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Young-San Park and Kyaw Tha Paw U

Abstract

Local advection of scalar quantities such as heat, moisture, or carbon dioxide occurs not only above inhomogeneous surfaces but also within roughness elements on these surfaces. A two-dimensional advection–diffusion equation is applied to examine the fractionation of scalar exchange into horizontal advection within a canopy and vertical turbulent eddy transport at the canopy top. Simulations were executed with combinations of various wind speeds, eddy diffusivities, canopy heights, and source strengths. The results show that the vertical turbulent fluxes at the canopy top increase along the fetch and approach a limit at some downstream distance. The horizontal advection in the canopy is maximum at the edge of canopy and decreases exponentially along the fetch. All cases have the same features, except the absolute quantities depend on the environmental conditions. When the horizontal axis is normalized by using the dimensionless variable xK/uh 2, horizontal diffusion is negligible, and the upwind concentration profile is constant, the curves of horizontal advection and vertical flux collapse into single, unique lines, respectively (x is the horizontal distance from the canopy edge, K is the eddy diffusivity, u is the wind speed, and h is the canopy height). The ratios of horizontal advection to the vertical turbulent flux also collapse into one universal curve when plotted against the dimensionless variable xK/uh 2, irrespective of source strength. The ratio R shows a power-law relation to the dimensionless distance [R = a(xK/uh 2)b, where a and b are constant].

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R. David Pyles, Bryan C. Weare, Kyaw Tha Paw U, and William Gustafson

Abstract

The University of California, Davis, Advanced Canopy–Atmosphere–Soil Algorithm (ACASA) is coupled to the fifth-generation Pennsylvania State University–National Center for Atmospheric Research (NCAR) Mesoscale Model (MM5) as a land surface scheme. Simulations for July 1998 over western North America show that this coupling, the first between a mesoscale model and a land surface model of this complexity, is successful. Comparisons among model output, National Centers for Environmental Prediction–NCAR reanalysis fields, and station data show that MM5–ACASA generally reproduces near-surface temperature in a realistic fashion, but with a stronger diurnal cycle than observations suggest. A control run using the existing Louis/European Centre for Medium-Range Weather Forecasts land surface formulation produces unrealistically low temperatures associated with high latent heating and precipitation amounts over much of the model domain. Simulations of heat and moisture fluxes using the Biosphere–Atmosphere Transfer Scheme (BATS) are generally comparable to ACASA, but near-surface air temperatures reveal excessively warm conditions. Low specific-humidity values over land in both MM5–ACASA and MM5–BATS simulations and low oceanic values in all three simulations suggest a possible dry bias in MM5. Comparison statistics between modeled near-surface climatological behavior and associated fluxes at three sites show that MM5–ACASA, out of the three simulations, agrees most with observations. Sensitivity tests show that MM5 is generally more sensitive to the choice of surface scheme than it is to soil moisture initialization. Comparisons of mean carbon dioxide fluxes reveal that ACASA can be a useful tool in examining the terrestrial carbon cycle.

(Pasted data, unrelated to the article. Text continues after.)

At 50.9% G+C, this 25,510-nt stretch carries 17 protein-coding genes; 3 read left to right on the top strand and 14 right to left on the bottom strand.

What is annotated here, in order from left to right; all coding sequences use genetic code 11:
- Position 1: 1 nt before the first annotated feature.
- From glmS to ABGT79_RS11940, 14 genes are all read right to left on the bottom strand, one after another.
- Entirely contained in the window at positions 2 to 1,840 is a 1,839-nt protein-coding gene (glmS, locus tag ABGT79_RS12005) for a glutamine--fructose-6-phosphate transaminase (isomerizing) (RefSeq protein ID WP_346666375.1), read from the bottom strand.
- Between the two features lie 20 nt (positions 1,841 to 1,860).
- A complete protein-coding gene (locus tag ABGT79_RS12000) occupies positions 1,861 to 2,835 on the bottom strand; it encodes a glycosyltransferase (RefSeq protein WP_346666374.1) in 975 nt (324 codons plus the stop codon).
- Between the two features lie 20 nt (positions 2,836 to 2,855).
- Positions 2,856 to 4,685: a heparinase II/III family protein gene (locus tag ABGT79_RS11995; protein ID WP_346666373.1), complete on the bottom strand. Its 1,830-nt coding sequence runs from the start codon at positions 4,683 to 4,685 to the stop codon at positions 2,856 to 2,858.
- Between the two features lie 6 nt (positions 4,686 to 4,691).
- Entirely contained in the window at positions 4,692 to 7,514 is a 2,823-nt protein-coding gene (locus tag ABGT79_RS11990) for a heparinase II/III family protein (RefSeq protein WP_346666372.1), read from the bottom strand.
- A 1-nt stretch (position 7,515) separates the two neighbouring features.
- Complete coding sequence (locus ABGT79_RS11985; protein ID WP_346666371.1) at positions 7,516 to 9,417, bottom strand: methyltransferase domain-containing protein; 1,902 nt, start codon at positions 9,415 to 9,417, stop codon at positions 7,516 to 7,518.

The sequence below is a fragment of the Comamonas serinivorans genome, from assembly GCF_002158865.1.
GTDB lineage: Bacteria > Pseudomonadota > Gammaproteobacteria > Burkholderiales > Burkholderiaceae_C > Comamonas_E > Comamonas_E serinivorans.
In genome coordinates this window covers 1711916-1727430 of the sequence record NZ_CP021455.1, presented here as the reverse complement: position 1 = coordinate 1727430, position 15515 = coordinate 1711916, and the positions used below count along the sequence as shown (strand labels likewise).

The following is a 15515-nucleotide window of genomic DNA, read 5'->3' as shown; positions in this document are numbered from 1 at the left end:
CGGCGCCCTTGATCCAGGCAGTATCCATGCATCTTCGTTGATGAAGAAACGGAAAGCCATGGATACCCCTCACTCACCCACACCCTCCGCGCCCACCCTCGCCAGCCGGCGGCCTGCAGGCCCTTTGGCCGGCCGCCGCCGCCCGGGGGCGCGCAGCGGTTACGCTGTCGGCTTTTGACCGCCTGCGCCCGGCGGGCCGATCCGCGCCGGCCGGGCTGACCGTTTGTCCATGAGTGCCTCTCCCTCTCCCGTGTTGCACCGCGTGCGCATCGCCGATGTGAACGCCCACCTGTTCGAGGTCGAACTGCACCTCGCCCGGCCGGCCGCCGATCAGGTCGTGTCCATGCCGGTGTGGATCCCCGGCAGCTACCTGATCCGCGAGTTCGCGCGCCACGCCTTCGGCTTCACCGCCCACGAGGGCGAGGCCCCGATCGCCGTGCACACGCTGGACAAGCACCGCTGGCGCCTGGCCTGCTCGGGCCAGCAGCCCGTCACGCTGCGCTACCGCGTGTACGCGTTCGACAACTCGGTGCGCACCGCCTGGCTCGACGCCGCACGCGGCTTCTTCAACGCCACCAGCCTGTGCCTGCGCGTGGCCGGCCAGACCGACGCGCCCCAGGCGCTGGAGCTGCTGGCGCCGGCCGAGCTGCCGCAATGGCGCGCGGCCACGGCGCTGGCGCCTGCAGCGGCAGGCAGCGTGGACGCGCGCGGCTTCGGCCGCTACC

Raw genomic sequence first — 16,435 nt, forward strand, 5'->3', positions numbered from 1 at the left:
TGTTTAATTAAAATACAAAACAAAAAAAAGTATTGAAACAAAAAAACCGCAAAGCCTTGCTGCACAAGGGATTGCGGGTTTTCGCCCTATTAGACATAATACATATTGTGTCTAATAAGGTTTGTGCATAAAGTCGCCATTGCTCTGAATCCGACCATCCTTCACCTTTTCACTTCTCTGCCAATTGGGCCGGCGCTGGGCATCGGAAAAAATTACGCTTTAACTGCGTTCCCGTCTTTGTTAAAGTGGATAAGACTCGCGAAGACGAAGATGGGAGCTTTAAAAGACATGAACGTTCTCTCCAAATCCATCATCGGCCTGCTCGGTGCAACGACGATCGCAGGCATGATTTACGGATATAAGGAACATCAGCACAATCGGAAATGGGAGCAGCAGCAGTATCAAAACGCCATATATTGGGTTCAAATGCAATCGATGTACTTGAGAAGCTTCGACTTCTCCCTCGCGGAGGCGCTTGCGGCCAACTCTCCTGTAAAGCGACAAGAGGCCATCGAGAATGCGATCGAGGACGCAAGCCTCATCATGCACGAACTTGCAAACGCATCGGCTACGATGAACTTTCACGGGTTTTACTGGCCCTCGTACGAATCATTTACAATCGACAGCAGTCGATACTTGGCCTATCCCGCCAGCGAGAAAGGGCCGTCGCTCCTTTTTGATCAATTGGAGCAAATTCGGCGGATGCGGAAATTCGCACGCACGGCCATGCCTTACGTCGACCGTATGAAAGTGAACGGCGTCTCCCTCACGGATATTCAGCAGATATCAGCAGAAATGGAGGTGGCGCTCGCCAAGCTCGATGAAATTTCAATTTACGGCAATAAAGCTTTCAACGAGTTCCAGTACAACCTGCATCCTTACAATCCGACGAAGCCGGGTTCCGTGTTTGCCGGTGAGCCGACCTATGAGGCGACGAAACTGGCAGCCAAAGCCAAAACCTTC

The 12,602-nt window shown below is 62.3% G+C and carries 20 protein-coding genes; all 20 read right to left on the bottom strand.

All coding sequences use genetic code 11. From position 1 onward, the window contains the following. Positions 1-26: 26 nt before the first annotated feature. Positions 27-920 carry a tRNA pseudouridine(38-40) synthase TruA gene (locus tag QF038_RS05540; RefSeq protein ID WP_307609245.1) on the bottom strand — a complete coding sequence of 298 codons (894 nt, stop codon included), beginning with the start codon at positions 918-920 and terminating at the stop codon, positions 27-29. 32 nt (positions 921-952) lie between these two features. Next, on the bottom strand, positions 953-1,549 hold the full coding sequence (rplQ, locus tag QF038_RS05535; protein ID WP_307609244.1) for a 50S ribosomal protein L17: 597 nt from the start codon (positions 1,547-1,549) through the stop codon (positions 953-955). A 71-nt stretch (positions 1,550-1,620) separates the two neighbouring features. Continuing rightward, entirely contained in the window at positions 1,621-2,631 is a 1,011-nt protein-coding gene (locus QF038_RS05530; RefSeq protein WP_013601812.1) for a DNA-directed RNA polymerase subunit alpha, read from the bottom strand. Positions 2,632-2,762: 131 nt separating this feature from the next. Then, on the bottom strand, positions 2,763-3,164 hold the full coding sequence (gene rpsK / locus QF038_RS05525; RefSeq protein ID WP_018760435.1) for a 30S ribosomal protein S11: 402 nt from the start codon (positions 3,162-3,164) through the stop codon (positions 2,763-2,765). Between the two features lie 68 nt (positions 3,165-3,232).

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Thomas Foken, Marc Aubinet, John J. Finnigan, Monique Y. Leclerc, Mattthias Mauder, and Kyaw Tha Paw U

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Wen Li Zhao, Guo Yu Qiu, Yu Jiu Xiong, Kyaw Tha Paw U, Pierre Gentine, and Bao Yu Chen

Abstract

Quantifying the uncertainties caused by resistance parameterizations is fundamental for understanding, improving, and developing terrestrial evapotranspiration (ET) models. Using high-density eddy covariance (EC) tower observations in a heterogeneous oasis in northwest China, this study evaluates the impacts of resistances on the estimation of latent heat flux (LE), the energy equivalent of ET, by comparing resistance parameterizations with different complexities under one- and two-source Penman–Monteith (PM) equations. The results showed that the mean absolute percent error (MAPE) for the LE estimates from the one- and two-source PM equations varied from 32% to 53%, and the uncertainties were caused mainly by the resistance parameterizations. Calibrating the parameters required in the resistance estimations could improve the performance of the PM equations; specifically, the MAPEs for the one-source PM equations were approximately 16%, whereas they were 38% for the two-source PM equations, emphasizing that multiple resistances result in increased uncertainties. The following conclusions were reached: 1) the empirical and biophysical parameters required in resistance estimations were responsible for the uncertainty; 2) increasingly complex resistance parameterizations resulted in greater uncertainties in LE estimates; and 3) models without resistance parameterizations exhibited reduced uncertainties in LE estimates.

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Rommel C. Zulueta, Walter C. Oechel, Joseph G. Verfaillie, Steven J. Hastings, Beniamino Gioli, William T. Lawrence, and Kyaw Tha Paw U

Abstract